June 16, 2012

Among the Galax

Galax in bloom

I’m entranced by the smell of boiled cabbage!
     or a mean old skunk, maybe,
     or some moldy old boots.
I’m standing thick in the Galax,
     blooming now in June,
     rain so plentiful the white noise of the branch
     fills my ears and carries me away.
I’m entranced among the Galax,
     enchanted really, as this thick abundance
     of shiny round greenness sings to me,
     standing here, wet, wet.
Yes!   It’s a rainforest, wet and cool,
     lichen and moss growing up the tree trunks,
     ferns growing from stones,
     magic, magic everywhere.
Who lives in that twig house atop the standing stone?
Who giggles at me from over my shoulder, entranced like me?
It’s June!  and the Galax is flowering,
     proud white candlesticks among the rounds of green,
     here in Gaia’s garden, so perfect, so huge,
     the rhododendron buds sticky and bright pink,
     opening to white,
     the leaves so pale green and new.
I’m entranced among the Galax, and it’s June,
     a wet one, a rightful rainy one,
     and the moss is green upon the stone.
White Indian Pipes, ancient as time,
     arise like magic among the Galax, hidden and shy.
Be still!  Receive what She has for you,
     all this, the wetness, the ancient ones,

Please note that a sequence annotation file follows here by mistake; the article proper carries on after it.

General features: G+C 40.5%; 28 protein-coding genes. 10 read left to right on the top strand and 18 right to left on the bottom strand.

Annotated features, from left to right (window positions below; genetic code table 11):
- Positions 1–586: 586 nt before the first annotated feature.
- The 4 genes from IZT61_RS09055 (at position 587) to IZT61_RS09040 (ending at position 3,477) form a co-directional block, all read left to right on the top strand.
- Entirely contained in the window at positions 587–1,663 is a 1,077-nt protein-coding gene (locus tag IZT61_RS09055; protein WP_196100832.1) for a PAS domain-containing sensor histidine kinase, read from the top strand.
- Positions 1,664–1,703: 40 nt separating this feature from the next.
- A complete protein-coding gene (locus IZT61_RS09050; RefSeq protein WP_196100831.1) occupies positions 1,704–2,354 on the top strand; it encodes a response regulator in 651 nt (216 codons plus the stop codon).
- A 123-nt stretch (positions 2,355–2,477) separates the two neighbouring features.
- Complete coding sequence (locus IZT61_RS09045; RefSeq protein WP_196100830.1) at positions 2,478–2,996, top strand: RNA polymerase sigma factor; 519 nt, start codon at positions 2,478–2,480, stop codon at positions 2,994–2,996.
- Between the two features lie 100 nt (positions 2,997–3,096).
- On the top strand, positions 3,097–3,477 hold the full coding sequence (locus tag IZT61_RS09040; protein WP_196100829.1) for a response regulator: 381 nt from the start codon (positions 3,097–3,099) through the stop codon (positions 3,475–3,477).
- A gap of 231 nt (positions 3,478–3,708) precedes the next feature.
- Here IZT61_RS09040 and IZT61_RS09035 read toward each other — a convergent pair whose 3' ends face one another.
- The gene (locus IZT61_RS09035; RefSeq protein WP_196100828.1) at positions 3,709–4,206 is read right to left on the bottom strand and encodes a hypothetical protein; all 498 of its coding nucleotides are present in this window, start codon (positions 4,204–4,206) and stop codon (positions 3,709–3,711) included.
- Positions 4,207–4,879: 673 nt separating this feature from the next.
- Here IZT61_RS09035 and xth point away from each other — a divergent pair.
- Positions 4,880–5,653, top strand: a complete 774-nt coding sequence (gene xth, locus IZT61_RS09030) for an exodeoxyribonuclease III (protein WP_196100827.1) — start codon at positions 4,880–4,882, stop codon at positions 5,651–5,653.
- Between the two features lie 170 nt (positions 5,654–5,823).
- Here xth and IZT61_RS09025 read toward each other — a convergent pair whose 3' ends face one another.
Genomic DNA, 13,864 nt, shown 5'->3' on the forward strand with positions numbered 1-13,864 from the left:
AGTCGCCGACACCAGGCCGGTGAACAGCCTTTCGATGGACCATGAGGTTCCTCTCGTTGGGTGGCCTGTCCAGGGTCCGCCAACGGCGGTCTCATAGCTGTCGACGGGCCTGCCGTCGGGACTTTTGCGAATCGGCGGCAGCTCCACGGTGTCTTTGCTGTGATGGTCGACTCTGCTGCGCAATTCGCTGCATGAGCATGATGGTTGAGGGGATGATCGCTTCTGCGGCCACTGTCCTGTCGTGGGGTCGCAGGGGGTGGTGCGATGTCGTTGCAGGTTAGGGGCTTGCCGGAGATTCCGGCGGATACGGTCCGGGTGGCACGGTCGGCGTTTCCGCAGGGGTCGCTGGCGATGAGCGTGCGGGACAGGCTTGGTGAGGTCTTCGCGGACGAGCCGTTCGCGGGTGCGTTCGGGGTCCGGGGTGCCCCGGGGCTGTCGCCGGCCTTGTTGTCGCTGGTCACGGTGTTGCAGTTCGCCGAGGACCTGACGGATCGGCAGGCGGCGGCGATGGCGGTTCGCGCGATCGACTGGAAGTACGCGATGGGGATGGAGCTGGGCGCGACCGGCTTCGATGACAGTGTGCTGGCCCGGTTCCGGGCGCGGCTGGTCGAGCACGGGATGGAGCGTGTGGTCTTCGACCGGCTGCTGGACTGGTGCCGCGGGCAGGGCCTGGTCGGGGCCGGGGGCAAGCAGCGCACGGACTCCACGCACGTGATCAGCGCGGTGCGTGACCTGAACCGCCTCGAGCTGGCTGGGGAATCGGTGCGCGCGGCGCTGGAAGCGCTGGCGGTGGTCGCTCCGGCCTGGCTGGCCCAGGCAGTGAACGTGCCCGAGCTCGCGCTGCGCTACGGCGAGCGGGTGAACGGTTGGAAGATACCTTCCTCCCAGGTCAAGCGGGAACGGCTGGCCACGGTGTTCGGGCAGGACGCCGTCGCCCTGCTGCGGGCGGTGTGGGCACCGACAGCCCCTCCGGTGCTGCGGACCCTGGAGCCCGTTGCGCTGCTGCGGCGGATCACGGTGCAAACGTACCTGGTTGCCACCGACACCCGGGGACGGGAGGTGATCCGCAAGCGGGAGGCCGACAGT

the skunky smells, the whispers.
You are in Sacred Time now.  Don’t go too fast.
She is here for you, in the Galax.
She is more than you or I will ever know.

Annelinde Metzner
Greybeard Mountain, NC

Twig house

Rhododendron bloom

Gnome tree

Indian Pipes

There is a great story about Indian Pipes told by Mary Chiltosky in the book, Cherokee Plants...
"Before selfishness came into the world-that was a long time ago- the Cherokee people were happy sharing the hunting and fishing places with their neighbors. All this changed when Selfishness came into the world and man began to quarrel. The Cherokee quarreled with tribes on the east. Finally the chiefs of several tribes met in council to try to settle the dispute. They smoked the pipe and continued to quarrel for seven days and seven nights. This displeased the Great Spirit because people are not supposed to smoke the pipe until they make peace. As he looked upon the old men with heads bowed, he decided to do something to remind people to smoke the pipe only at the time they make peace."
"The Great Spirit turned the old men into greyish flowers we now call "Indian Pipes" and he made them grow where friends and relatives have quarreled. He made the smoke hang over these mountains until all the people all over the world learn to live together in peace."